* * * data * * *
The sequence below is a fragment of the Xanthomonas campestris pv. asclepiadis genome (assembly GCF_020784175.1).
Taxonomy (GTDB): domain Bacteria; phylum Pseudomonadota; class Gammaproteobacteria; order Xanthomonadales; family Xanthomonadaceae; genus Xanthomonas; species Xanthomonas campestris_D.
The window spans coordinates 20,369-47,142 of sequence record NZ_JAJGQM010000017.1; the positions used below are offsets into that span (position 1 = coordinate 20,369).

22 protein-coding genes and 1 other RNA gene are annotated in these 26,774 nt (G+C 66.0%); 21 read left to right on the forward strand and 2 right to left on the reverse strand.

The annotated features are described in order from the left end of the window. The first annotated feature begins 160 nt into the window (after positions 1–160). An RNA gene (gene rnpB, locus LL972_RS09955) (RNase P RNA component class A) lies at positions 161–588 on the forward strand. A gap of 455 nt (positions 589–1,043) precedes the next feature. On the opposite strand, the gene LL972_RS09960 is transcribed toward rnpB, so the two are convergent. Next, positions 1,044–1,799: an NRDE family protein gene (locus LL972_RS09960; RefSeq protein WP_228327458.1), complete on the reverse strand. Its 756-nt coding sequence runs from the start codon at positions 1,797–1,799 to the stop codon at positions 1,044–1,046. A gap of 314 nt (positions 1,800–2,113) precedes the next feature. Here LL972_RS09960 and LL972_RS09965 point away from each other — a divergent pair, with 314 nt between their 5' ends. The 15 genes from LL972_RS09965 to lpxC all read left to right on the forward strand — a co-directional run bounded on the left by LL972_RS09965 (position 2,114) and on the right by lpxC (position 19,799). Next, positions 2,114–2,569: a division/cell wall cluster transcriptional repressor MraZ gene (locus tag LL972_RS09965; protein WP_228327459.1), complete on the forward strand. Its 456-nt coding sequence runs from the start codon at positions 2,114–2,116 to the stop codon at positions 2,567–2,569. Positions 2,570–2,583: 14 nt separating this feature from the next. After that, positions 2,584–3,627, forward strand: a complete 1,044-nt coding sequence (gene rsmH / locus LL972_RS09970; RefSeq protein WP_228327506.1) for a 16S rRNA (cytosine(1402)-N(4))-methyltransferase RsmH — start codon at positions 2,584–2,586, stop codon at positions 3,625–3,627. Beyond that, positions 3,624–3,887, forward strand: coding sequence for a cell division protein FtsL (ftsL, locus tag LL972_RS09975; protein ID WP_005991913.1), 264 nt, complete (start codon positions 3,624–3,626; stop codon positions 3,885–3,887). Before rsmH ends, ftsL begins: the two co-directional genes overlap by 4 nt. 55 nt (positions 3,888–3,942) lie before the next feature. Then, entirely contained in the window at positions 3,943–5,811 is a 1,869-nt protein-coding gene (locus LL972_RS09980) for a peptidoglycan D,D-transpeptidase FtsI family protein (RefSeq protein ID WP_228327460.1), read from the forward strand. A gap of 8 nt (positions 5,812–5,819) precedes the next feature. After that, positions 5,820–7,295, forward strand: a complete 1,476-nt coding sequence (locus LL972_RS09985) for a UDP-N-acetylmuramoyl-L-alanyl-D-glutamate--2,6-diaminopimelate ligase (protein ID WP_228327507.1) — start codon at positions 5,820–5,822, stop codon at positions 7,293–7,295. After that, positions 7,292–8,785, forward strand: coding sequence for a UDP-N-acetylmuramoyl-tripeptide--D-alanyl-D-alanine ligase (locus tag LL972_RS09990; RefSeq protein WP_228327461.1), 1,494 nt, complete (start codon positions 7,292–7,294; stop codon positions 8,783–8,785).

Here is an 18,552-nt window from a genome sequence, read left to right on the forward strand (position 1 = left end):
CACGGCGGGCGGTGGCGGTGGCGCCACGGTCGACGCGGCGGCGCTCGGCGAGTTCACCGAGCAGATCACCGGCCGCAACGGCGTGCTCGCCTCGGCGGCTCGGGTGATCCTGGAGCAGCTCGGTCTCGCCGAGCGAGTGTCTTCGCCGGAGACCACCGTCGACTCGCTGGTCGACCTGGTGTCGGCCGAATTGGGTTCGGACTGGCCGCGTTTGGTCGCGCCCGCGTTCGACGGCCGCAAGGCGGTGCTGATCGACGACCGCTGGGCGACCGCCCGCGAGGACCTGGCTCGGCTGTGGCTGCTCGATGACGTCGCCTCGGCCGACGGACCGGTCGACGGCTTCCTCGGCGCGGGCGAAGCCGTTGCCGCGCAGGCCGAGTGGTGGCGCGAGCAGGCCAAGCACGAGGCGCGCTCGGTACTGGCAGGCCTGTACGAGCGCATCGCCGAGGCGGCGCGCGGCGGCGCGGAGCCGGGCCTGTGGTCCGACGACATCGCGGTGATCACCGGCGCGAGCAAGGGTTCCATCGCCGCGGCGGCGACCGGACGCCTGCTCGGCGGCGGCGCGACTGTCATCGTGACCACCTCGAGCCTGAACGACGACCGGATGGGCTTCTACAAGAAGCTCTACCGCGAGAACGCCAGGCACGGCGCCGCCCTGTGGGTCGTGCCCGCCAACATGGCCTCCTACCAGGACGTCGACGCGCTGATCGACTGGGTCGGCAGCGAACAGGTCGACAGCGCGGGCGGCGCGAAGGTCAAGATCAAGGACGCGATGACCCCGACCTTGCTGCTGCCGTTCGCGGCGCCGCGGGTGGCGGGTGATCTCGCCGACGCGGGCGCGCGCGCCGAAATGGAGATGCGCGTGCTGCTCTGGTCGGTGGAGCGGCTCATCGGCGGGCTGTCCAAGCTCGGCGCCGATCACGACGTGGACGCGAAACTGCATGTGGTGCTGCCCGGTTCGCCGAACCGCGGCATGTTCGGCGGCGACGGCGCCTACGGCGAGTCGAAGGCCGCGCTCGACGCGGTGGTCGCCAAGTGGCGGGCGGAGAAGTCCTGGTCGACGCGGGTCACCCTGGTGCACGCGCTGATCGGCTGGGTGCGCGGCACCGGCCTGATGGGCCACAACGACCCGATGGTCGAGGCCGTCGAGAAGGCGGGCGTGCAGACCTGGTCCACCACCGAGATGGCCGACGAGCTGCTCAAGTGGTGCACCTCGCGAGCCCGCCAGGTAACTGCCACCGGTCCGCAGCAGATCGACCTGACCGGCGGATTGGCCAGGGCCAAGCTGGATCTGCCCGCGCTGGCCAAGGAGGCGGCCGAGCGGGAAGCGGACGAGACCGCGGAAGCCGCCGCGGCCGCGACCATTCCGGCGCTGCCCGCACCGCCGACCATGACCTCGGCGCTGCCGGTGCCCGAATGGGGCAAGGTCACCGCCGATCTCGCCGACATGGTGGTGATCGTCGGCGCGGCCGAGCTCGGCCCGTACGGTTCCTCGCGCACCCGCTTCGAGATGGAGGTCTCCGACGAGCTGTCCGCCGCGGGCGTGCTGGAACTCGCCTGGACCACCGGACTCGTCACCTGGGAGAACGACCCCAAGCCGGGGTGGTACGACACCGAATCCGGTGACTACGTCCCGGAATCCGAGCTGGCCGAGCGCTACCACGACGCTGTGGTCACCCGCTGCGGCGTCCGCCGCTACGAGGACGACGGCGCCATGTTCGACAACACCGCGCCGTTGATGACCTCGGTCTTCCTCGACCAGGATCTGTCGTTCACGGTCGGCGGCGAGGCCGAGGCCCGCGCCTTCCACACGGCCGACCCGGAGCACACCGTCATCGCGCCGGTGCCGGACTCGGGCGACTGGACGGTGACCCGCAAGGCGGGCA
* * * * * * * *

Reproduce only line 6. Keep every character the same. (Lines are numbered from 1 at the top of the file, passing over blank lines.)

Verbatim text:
Here is an 18,552-nt window from a genome sequence, read left to right on the forward strand (position 1 = left end):